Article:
from __future__ import division from textblob import TextBlob import math review_1=TextBlob("The first book in Rowling’s seven book wizardry extravaganza is quite undeniably one of the most popular books to have ever been written. For anyone who has been living under a rock for the past fifteen years the Harry Potter books tell the story of orphan Harry James Potter and the discovery of his secret magical powers and the role he plays in the safety of the hidden world of witchcraft and wizards.The first book, Harry Potter and the Philosopher’s Stone (known as the Sorcerer’s Stone in the United States) begins on a seemingly ordinary night on a quiet street in Surrey, England. Three people gather, an elderly man, a stern faced woman and a huge bearded motorbiker, and they talk about a strange and confusing series of events, including tragedy and murder, and why this means that they must leave their charge – a sleeping babe wrapped in blankets – on the doorstep of one extremely regular house on that extremely regular street.") review_2=TextBlob("This tiny sleeping child is Harry Potter, whose parents supposedly died in a car crash, leaving him with a lightening bolt shaped scar across his forehead. He is raised by his mother’s sister, Petunia and her husband Vernon an office worker in a drill company. However on his eleventh birthday a series of very bizarre events lead to the discovery of Harry’s true identity, he’s a wizard.") review_3=TextBlob("From there he learns that his parents were murdered by an evil and power hungry psychopath named Lord Voldermort and that Harry’s true place is at Hogworts School of Witchcraft and Wizardry, a magical castle hidden somewhere in the UK. After a fantastic journey on a huge red steam train from a hidden on secret platform at London’s King Cross station Harry finally begins to feel at home and accepted at Hogworts, finding friendship in two fellow students Ron Weasley and Hermione Granger.") def tf(word, blob): return blob.words.count(word) / len(blob.words) def n_containing(word, bloblist): return 1 + sum(1 for blob in bloblist if word in blob) def idf(word, bloblist): return math.log(float(1+len(bloblist)) / float(n_containing(word,bloblist))) def tfidf(word, blob, bloblist): return tf(word, blob) * idf(word, bloblist) #let's check which are the scores of the word 'the' bloblist = [review_1, review_2, review_3] tf_score = tf('the', review_1) idf_score = idf('the', bloblist) tfidf_score = tfidf('the', review_1, bloblist) print tf_score, idf_score, tfidf_score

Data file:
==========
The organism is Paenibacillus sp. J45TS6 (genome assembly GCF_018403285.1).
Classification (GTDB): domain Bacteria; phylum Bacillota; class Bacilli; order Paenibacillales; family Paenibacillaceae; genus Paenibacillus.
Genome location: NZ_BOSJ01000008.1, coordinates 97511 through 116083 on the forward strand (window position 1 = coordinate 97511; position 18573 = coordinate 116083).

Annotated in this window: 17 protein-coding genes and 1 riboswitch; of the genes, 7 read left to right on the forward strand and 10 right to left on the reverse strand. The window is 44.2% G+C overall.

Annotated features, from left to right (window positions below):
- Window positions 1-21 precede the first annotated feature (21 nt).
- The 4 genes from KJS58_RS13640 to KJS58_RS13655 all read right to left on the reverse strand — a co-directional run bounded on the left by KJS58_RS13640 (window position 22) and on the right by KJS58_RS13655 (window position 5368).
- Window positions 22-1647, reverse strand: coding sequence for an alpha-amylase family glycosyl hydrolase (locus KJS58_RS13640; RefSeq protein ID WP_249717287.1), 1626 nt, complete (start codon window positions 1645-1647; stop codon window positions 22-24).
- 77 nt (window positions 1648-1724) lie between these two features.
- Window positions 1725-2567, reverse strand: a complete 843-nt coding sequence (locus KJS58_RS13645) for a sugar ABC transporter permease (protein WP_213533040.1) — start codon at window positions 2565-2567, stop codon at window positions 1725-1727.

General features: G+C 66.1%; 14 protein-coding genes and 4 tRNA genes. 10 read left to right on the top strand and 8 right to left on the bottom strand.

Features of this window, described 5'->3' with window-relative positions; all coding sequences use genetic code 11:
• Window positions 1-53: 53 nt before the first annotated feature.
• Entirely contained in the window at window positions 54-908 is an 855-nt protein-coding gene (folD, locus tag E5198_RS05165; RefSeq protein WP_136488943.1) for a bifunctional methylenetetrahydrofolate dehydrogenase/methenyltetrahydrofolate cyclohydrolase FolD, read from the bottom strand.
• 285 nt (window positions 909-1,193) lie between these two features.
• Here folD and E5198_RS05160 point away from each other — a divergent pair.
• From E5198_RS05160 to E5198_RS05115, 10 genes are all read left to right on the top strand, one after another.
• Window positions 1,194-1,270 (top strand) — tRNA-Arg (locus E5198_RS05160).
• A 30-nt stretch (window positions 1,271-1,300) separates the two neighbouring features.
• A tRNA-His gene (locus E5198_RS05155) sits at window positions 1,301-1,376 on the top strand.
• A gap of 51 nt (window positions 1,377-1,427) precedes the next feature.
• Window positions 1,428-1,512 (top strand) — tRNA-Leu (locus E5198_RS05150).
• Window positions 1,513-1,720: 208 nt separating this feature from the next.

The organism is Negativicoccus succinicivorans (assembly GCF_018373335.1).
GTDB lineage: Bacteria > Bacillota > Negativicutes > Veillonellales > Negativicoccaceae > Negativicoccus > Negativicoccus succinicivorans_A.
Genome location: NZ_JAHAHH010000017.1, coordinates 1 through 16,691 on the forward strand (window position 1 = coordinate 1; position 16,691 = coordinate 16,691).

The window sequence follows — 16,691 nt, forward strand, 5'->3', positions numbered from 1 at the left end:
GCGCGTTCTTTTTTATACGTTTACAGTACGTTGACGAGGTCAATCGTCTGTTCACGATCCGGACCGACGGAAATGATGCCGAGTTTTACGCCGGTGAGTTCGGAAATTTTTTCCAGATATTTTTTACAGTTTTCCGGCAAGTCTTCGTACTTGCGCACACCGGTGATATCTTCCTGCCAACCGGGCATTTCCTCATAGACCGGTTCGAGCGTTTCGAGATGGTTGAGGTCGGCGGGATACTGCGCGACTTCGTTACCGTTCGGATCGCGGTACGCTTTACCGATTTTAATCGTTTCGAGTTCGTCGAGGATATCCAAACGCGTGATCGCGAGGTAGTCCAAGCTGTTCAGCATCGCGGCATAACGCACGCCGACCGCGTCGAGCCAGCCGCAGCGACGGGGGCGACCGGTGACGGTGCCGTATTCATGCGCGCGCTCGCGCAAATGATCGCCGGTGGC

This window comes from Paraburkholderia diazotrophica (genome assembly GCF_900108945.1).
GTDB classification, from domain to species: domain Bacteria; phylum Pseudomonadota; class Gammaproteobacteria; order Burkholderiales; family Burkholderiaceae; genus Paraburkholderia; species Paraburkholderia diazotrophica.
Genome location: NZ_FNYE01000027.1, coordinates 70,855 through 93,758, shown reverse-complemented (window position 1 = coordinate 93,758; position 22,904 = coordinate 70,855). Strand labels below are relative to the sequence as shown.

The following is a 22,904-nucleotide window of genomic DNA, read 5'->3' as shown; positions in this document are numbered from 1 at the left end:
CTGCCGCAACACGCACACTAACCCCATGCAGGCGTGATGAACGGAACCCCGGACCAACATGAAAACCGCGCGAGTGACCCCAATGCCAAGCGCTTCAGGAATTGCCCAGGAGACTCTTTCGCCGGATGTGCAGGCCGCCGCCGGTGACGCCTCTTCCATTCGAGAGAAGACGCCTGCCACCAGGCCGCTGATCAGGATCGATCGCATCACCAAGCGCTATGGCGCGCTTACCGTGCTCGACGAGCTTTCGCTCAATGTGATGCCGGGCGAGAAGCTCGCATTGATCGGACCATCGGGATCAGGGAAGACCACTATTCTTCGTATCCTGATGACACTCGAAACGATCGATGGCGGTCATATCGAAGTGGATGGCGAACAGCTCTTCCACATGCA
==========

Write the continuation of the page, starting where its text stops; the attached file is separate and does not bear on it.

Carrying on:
I want to show how the word ‘the’ is treated. If we print it’s TF and IDF scores, we obtain the following:
tf_score Output:0.07926829268292683 idf_score Output: 0.0
So our TF score rewards the word ‘the’, since it is commonly used. Nevertheless, we know that this information is trivial, since ‘the’ is an article and it is supposed to be frequent regardless of its importance in the document. And this is captured by the IDF score, equal to zero. Hence, the word ‘the’ results not to be important at all, which is true.
The final property I want to show is the sentiment analysis: it returns a named tuple of the form Sentiment(polarity, subjectivity). The polarity score is a float within the range [-1.0, 1.0], while the subjectivity is a float within the range [0.0, 1.0] where 0.0 is very objective and 1.0 is very subjective.
Let’s analysis our first review:
review_1.sentiment Output: Sentiment(polarity=0.07222222222222223, subjectivity=0.45247863247863246)
If you think about these results, you can see they make sense. Indeed, the review we analyzed, more than a judgment, was a kind of summary – positive, but not too subjective. The polarity is correctly greater than 0 but not too much, while the subjectivity.
Those are just a poor sample of the functionalities you could implement in your analysis, yet it could give you an idea of how some ‘entities’ which live in your smartphones (I’m talking about Siri, Alexa, Google Home) are able to tell you a joke if you ask them, or (maybe a bit more useful in real life) are able to make a research for you based on the question you formulated.
And if you think that some advertisements you see on your devices are there just because you’ve been talking (yes, only talking) about them the last few minutes…well, all of this involves NLP methods.